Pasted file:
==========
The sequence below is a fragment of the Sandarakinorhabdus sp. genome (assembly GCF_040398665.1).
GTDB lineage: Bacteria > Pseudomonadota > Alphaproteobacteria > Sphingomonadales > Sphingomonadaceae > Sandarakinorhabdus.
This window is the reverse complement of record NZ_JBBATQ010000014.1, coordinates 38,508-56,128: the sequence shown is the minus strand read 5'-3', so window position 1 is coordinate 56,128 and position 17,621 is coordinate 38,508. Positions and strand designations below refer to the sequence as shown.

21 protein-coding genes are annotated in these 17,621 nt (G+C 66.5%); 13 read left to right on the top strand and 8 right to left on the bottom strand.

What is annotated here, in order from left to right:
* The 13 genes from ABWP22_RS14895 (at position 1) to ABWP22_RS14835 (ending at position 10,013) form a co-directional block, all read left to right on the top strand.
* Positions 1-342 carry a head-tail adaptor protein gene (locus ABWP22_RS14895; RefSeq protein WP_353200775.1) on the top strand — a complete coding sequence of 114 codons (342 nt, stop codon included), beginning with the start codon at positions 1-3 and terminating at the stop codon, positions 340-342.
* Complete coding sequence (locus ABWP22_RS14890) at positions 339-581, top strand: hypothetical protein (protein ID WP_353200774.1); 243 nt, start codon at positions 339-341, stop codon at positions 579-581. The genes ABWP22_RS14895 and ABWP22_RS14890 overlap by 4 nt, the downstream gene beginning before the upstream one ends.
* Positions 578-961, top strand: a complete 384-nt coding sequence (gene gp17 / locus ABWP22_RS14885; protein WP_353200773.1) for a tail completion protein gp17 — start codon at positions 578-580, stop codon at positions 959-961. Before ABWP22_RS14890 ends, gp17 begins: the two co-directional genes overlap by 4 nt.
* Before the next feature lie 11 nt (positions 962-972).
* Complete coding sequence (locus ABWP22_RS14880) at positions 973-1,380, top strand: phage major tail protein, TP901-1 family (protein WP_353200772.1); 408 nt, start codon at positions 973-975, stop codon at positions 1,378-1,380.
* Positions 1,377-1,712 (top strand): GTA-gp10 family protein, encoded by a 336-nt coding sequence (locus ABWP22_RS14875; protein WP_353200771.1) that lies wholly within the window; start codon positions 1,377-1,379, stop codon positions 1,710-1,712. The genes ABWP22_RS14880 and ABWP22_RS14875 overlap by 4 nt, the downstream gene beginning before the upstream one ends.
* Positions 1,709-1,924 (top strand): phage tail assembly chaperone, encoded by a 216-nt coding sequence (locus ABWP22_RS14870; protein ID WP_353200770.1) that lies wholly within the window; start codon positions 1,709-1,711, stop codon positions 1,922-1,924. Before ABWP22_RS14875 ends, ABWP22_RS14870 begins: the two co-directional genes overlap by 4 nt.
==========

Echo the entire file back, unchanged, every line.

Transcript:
The sequence below is a fragment of the Sandarakinorhabdus sp. genome (assembly GCF_040398665.1).
GTDB lineage: Bacteria > Pseudomonadota > Alphaproteobacteria > Sphingomonadales > Sphingomonadaceae > Sandarakinorhabdus.
This window is the reverse complement of record NZ_JBBATQ010000014.1, coordinates 38,508-56,128: the sequence shown is the minus strand read 5'-3', so window position 1 is coordinate 56,128 and position 17,621 is coordinate 38,508. Positions and strand designations below refer to the sequence as shown.

21 protein-coding genes are annotated in these 17,621 nt (G+C 66.5%); 13 read left to right on the top strand and 8 right to left on the bottom strand.

What is annotated here, in order from left to right:
* The 13 genes from ABWP22_RS14895 (at position 1) to ABWP22_RS14835 (ending at position 10,013) form a co-directional block, all read left to right on the top strand.
* Positions 1-342 carry a head-tail adaptor protein gene (locus ABWP22_RS14895; RefSeq protein WP_353200775.1) on the top strand — a complete coding sequence of 114 codons (342 nt, stop codon included), beginning with the start codon at positions 1-3 and terminating at the stop codon, positions 340-342.
* Complete coding sequence (locus ABWP22_RS14890) at positions 339-581, top strand: hypothetical protein (protein ID WP_353200774.1); 243 nt, start codon at positions 339-341, stop codon at positions 579-581. The genes ABWP22_RS14895 and ABWP22_RS14890 overlap by 4 nt, the downstream gene beginning before the upstream one ends.
* Positions 578-961, top strand: a complete 384-nt coding sequence (gene gp17 / locus ABWP22_RS14885; protein WP_353200773.1) for a tail completion protein gp17 — start codon at positions 578-580, stop codon at positions 959-961. Before ABWP22_RS14890 ends, gp17 begins: the two co-directional genes overlap by 4 nt.
* Before the next feature lie 11 nt (positions 962-972).
* Complete coding sequence (locus ABWP22_RS14880) at positions 973-1,380, top strand: phage major tail protein, TP901-1 family (protein WP_353200772.1); 408 nt, start codon at positions 973-975, stop codon at positions 1,378-1,380.
* Positions 1,377-1,712 (top strand): GTA-gp10 family protein, encoded by a 336-nt coding sequence (locus ABWP22_RS14875; protein WP_353200771.1) that lies wholly within the window; start codon positions 1,377-1,379, stop codon positions 1,710-1,712. The genes ABWP22_RS14880 and ABWP22_RS14875 overlap by 4 nt, the downstream gene beginning before the upstream one ends.
* Positions 1,709-1,924 (top strand): phage tail assembly chaperone, encoded by a 216-nt coding sequence (locus ABWP22_RS14870; protein ID WP_353200770.1) that lies wholly within the window; start codon positions 1,709-1,711, stop codon positions 1,922-1,924. Before ABWP22_RS14875 ends, ABWP22_RS14870 begins: the two co-directional genes overlap by 4 nt.